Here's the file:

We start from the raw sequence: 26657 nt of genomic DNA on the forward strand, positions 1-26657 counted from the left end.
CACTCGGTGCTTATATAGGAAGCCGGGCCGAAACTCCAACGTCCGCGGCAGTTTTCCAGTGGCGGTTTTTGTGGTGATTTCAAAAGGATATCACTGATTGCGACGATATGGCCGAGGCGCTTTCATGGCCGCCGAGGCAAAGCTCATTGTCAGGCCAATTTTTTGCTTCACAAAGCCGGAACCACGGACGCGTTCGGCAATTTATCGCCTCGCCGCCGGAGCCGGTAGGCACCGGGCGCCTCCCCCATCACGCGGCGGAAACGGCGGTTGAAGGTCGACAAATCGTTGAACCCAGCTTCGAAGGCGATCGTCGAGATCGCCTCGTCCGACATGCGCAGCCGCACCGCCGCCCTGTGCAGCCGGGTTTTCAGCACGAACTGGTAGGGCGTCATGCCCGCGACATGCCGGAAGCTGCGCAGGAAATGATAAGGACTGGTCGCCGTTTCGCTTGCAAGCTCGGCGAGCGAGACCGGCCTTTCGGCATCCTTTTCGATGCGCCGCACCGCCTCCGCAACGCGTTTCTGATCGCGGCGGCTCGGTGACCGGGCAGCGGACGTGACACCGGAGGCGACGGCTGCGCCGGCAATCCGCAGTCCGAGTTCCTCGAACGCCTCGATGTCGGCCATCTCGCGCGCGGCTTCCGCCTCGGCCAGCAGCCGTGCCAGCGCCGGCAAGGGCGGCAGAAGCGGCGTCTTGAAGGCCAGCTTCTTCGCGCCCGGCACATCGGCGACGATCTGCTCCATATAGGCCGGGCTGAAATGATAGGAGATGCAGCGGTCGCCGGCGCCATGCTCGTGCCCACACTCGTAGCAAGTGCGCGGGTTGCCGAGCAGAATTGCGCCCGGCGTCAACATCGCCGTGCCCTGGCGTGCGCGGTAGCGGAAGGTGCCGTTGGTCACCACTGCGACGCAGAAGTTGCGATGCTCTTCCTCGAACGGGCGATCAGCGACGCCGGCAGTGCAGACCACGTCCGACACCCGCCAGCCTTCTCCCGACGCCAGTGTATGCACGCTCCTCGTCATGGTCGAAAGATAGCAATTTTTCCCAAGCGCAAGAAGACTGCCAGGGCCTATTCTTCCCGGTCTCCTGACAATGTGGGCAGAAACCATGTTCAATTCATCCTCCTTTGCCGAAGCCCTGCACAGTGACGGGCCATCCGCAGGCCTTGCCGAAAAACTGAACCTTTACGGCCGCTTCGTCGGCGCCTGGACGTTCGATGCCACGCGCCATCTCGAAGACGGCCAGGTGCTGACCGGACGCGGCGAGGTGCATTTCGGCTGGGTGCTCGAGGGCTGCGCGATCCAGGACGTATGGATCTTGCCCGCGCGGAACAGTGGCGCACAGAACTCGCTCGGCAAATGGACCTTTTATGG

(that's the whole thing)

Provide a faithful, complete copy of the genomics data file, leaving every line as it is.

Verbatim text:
We start from the raw sequence: 26657 nt of genomic DNA on the forward strand, positions 1-26657 counted from the left end.
CACTCGGTGCTTATATAGGAAGCCGGGCCGAAACTCCAACGTCCGCGGCAGTTTTCCAGTGGCGGTTTTTGTGGTGATTTCAAAAGGATATCACTGATTGCGACGATATGGCCGAGGCGCTTTCATGGCCGCCGAGGCAAAGCTCATTGTCAGGCCAATTTTTTGCTTCACAAAGCCGGAACCACGGACGCGTTCGGCAATTTATCGCCTCGCCGCCGGAGCCGGTAGGCACCGGGCGCCTCCCCCATCACGCGGCGGAAACGGCGGTTGAAGGTCGACAAATCGTTGAACCCAGCTTCGAAGGCGATCGTCGAGATCGCCTCGTCCGACATGCGCAGCCGCACCGCCGCCCTGTGCAGCCGGGTTTTCAGCACGAACTGGTAGGGCGTCATGCCCGCGACATGCCGGAAGCTGCGCAGGAAATGATAAGGACTGGTCGCCGTTTCGCTTGCAAGCTCGGCGAGCGAGACCGGCCTTTCGGCATCCTTTTCGATGCGCCGCACCGCCTCCGCAACGCGTTTCTGATCGCGGCGGCTCGGTGACCGGGCAGCGGACGTGACACCGGAGGCGACGGCTGCGCCGGCAATCCGCAGTCCGAGTTCCTCGAACGCCTCGATGTCGGCCATCTCGCGCGCGGCTTCCGCCTCGGCCAGCAGCCGTGCCAGCGCCGGCAAGGGCGGCAGAAGCGGCGTCTTGAAGGCCAGCTTCTTCGCGCCCGGCACATCGGCGACGATCTGCTCCATATAGGCCGGGCTGAAATGATAGGAGATGCAGCGGTCGCCGGCGCCATGCTCGTGCCCACACTCGTAGCAAGTGCGCGGGTTGCCGAGCAGAATTGCGCCCGGCGTCAACATCGCCGTGCCCTGGCGTGCGCGGTAGCGGAAGGTGCCGTTGGTCACCACTGCGACGCAGAAGTTGCGATGCTCTTCCTCGAACGGGCGATCAGCGACGCCGGCAGTGCAGACCACGTCCGACACCCGCCAGCCTTCTCCCGACGCCAGTGTATGCACGCTCCTCGTCATGGTCGAAAGATAGCAATTTTTCCCAAGCGCAAGAAGACTGCCAGGGCCTATTCTTCCCGGTCTCCTGACAATGTGGGCAGAAACCATGTTCAATTCATCCTCCTTTGCCGAAGCCCTGCACAGTGACGGGCCATCCGCAGGCCTTGCCGAAAAACTGAACCTTTACGGCCGCTTCGTCGGCGCCTGGACGTTCGATGCCACGCGCCATCTCGAAGACGGCCAGGTGCTGACCGGACGCGGCGAGGTGCATTTCGGCTGGGTGCTCGAGGGCTGCGCGATCCAGGACGTATGGATCTTGCCCGCGCGGAACAGTGGCGCACAGAACTCGCTCGGCAAATGGACCTTTTATGG